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05 May 2021

Advocate - Pro bono cases leave their mark on QC applications

Advocate

This article was originally published on Advocate's website. Find the original article here

For the first time in 2020, the Guidance for Applicants for the QC appointment process was updated to include the option of using pro bono case examples in the list of competencies. Pro bono cases can offer useful exposure to higher courts and complex matters, with many of our panel members taking cases all to the way to the Court of Appeal and beyond.

For example, long-time Advocate supporter and Chair of the FLBA, Cyrus Larizadeh QC, speaking at a joint event in pro bono week told the story of how his very first pro bono case ended up in the Supreme Court. He achieved a wonderful rapport with his client, who had represented himself under very difficult circumstances, which set up Cyrus’ desire to continue to take on pro bono and build it into his everyday practice.

Another vocal supporter is Andrew de Mestre QC, Chair of the Chancery Bar Pro Bono Sub-committee, who says:

“[Pro bono] is immensely rewarding and provides a real sense of job satisfaction. As an additional benefit, a Judge that I appeared before on behalf of CLIPS suggested that I apply for Silk and use her as a referee, so I was fortunate enough to be able to rely on two of my pro bono cases on my QC application form.”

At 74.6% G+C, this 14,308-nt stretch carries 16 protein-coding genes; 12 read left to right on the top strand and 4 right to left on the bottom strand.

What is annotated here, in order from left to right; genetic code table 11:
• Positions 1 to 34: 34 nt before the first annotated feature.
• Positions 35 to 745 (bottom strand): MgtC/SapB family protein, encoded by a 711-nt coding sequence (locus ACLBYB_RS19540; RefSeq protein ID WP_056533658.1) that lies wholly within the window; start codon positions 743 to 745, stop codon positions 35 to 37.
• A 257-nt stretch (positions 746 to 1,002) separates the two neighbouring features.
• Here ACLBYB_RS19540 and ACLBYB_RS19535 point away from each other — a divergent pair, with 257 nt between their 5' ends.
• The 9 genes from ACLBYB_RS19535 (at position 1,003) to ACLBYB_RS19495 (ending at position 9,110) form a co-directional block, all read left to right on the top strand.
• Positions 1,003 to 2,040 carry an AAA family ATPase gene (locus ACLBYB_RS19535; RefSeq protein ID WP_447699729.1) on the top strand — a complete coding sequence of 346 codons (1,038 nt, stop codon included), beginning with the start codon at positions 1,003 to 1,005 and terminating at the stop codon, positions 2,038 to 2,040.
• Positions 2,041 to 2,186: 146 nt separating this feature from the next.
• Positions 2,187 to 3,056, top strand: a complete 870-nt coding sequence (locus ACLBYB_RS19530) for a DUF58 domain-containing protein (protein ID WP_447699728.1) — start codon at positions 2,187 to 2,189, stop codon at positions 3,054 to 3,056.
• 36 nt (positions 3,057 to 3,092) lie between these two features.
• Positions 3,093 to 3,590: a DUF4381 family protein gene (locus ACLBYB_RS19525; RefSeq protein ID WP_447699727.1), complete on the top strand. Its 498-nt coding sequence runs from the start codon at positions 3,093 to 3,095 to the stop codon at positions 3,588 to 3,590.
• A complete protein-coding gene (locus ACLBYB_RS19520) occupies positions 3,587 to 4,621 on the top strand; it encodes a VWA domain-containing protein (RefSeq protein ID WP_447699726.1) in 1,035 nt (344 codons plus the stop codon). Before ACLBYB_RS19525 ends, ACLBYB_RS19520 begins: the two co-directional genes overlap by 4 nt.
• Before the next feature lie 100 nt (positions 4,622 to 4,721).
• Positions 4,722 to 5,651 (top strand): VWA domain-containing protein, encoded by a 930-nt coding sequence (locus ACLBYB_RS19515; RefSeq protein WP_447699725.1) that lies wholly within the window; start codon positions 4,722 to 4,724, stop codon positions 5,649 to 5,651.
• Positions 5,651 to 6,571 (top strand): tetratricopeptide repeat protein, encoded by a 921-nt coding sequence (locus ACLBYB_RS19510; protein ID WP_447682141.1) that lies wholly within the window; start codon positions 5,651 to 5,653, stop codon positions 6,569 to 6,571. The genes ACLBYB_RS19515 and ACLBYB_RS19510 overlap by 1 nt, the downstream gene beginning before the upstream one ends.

This encouragement for senior barristers to appear in pro bono cases is echoed by the judiciary. Court of Appeal judge, Lady Justice Elisabeth Laing says:

“Helping the court not only serves the interests of justice, but, if the pro bono advocate does the case well, may make a favourable impression on the judge, and may help that advocate to build a reputation with that judge, and with other judges to whom that judge may speak, if asked for a view.”

HHJ Alan Johns agrees, saying:

“You will never get a warmer reception in court than when you appear pro bono. Being able to refer to that work helped my applications for both silk and judicial appointment.”

We appreciate that some senior barristers may feel too pressed for time to dedicate themselves to an Advocate case and in this situation, it is possible to team up with a more junior member of the Bar looking for some exposure to a matter that is perhaps more complex than they have experienced. These partnerships are hugely beneficial to both parties – providing invaluable experience for the junior and much-needed practical support for the senior. To make this process easier, Advocate has launched a mentoring scheme, which you can read more about and join here.

If you would like to consider joining the Advocate panel, please sign up. They look forward to working with you!

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